The film itself is based on the true story of World Champion boxer Vinny Pazienza (Miles Teller), who mounts one of greatest comebacks in sports, just 13 months after a head-on car crash leaves him with a broken neck. As Pazienza’s trainer, Rooney becomes the force behind a recovery that many thought wasn’t possible. “Both of these guys have been on top and have taken a fall,” says Eckhart. “But they are able to come together and support each other. And they never give up. This movie is about scratching and crawling your way back to the top. You can have as many chances as you have the imagination for.“
Though this is Eckhart’s first boxing film, it was his role in another real-life drama that helped trigger his passion for the sport. “I’ve loved to box ever since I was in Erin Brockovich,” he says. “I started boxing in 1999 to get in shape for that character and now I do it almost every single day, in one form or another. I figure you don’t learn anything from just going to a regular gym, so why not learn a skill at the same time.”
The other thing that attracted him to the project? Working with Teller, whom he also shared the screen with in 2011’s Rabbit Hole. “Back then, Miles was just out of school and now he’s a seasoned professional,” says Eckhart. “It’s been great to see how his process has changed and his evolution as an actor.”
(Photo: Mike Marsland/WireImage)
Source: In Style
Aaron Eckhart has played a variety of roles through the years ― from Harvey Dent/Two-Face in “The Dark Knight” to a tobacco lobbyist in “Thank You For Smoking.”
But the 48-year-old actor says his most challenging role to date happens to be his most recent. Eckhart portrays real-life trainer Kevin Rooney in the boxing drama “Bleed For This,” which follows the true story of Vinny Pazienza, a world champion boxer who breaks his neck in a car crash.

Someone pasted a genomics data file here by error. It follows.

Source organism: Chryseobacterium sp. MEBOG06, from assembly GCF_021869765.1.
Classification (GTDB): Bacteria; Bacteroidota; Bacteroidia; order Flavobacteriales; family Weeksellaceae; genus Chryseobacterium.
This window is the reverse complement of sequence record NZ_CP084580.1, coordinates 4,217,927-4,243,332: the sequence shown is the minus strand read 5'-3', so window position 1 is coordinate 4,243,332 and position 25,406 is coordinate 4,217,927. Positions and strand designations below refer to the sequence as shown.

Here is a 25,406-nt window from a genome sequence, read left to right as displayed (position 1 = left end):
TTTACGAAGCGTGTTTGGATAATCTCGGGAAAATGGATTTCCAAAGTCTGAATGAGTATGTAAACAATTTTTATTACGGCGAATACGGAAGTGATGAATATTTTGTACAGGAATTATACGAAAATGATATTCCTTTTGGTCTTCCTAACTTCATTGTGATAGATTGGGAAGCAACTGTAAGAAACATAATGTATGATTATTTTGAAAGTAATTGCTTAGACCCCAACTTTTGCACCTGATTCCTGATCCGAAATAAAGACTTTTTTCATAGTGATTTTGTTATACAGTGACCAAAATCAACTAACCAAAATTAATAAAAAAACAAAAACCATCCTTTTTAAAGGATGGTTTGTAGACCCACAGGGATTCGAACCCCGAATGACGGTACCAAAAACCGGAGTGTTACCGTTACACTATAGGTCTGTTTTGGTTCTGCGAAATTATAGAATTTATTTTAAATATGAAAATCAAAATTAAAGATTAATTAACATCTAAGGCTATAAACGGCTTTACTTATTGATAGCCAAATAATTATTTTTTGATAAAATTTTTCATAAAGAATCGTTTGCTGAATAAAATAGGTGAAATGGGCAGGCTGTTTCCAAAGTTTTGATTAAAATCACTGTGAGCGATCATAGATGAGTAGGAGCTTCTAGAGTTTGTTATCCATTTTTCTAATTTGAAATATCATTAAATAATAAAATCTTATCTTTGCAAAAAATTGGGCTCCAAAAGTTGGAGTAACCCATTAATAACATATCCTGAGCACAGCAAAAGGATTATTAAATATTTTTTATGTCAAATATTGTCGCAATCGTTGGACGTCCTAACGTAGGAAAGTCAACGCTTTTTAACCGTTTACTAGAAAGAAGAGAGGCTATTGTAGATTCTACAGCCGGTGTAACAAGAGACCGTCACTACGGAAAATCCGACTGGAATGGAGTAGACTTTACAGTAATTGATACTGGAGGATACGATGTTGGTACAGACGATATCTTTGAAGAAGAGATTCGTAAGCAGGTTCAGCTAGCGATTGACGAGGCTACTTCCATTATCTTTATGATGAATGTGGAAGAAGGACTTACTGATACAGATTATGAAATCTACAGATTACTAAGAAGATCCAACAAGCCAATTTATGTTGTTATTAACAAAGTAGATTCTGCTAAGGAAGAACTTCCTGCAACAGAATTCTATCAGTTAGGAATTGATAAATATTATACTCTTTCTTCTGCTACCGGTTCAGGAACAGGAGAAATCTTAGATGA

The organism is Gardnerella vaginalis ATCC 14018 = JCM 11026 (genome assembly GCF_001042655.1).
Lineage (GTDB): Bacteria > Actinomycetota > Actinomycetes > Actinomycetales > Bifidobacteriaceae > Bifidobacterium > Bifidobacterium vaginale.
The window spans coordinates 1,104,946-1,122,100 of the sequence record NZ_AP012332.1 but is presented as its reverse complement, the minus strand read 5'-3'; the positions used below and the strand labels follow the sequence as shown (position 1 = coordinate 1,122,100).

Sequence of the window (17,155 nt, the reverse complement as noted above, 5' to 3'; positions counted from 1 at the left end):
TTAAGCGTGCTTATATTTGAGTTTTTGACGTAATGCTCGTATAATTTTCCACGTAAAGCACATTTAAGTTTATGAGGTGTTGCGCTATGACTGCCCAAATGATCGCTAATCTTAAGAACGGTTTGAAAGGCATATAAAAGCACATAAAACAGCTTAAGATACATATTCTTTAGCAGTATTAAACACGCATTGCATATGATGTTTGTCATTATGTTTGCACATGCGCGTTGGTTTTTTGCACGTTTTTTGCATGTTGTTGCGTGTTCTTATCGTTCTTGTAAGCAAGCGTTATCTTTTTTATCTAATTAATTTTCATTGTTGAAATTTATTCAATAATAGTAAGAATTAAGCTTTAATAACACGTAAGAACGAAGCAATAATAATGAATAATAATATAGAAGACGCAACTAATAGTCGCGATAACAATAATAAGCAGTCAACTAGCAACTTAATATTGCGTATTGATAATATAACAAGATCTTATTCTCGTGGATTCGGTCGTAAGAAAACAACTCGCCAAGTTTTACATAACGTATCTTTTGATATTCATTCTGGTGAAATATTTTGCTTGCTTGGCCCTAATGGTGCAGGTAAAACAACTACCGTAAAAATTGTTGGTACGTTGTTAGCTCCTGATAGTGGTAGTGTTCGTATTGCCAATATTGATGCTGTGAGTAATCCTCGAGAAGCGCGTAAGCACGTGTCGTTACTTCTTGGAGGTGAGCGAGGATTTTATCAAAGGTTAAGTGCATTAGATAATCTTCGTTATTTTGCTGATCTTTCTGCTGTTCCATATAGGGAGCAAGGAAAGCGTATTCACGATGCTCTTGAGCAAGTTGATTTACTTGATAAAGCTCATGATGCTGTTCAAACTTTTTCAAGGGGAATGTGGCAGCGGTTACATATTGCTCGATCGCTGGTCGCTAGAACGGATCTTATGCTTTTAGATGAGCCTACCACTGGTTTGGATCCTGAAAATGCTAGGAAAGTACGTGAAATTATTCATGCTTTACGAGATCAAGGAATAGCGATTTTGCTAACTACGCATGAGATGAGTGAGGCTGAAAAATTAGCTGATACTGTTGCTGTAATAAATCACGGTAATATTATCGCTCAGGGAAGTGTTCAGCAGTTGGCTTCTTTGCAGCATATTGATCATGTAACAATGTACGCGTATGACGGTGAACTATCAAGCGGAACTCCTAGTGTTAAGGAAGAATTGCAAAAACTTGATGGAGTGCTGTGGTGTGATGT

“The accent, for me, was terrifying in the sense that you have a Staten Island broken-nosed boxer guy from the streets. He has a higher register, which I really tried to get,” Eckhart told The Huffington Post’s Lauren Moraski.
To prepare for the part, Eckhart closely watched tapes of Rooney and also spent time at boxing matches to get a sense of how the sport works.
He also packed on roughly 40 pounds for the role. When he’s had to gain weight for movies in the past, Eckhart went straight for a diet of pizza, fast food and banana splits. This time, Eckhart initially tried working with a nutritionist, who put him on a meal plan focused on beans and other healthier food options. But two weeks before filming began, Eckhart hadn’t put on the pounds. So, he changed course completely, ditched the beans and consumed lots of pepperoni pizza.
Check out the clip at the source: HuffingtonPost.com
Los Angeles Times – You don’t have to tell Aaron Eckhart that he’s been through something of a dry spell. He’s well aware that landing prominent roles in both Clint Eastwood’s “Sully” and Ben Younger’s “Bleed for This” is something that, as far as his career goes, comes along once every 10 years or so.
“The last time I had this situation, it was ‘The Dark Knight,’” the 48-year-old actor says. “I’ve been 20 years professionally in Hollywood and I’ve been through ups and I’ve been through downs. I have such a greater appreciation now for what it takes to be in this position in terms of having a critically acclaimed movie and a movie that performs in the box office, and so I’m just relishing it. I’m just having fun with it. I’m looking on Twitter. I would have never done that before.”
“Did you think you were going to die? That’s what I think most people want to know,” Eckhart says. “How did you keep from dying and killing 155 people? The answer is ‘We didn’t think about that. We didn’t have time to think about that.’ It was complete instinct. It was complete training. These guys are drilled in this. They’d give their lives over that stuff.”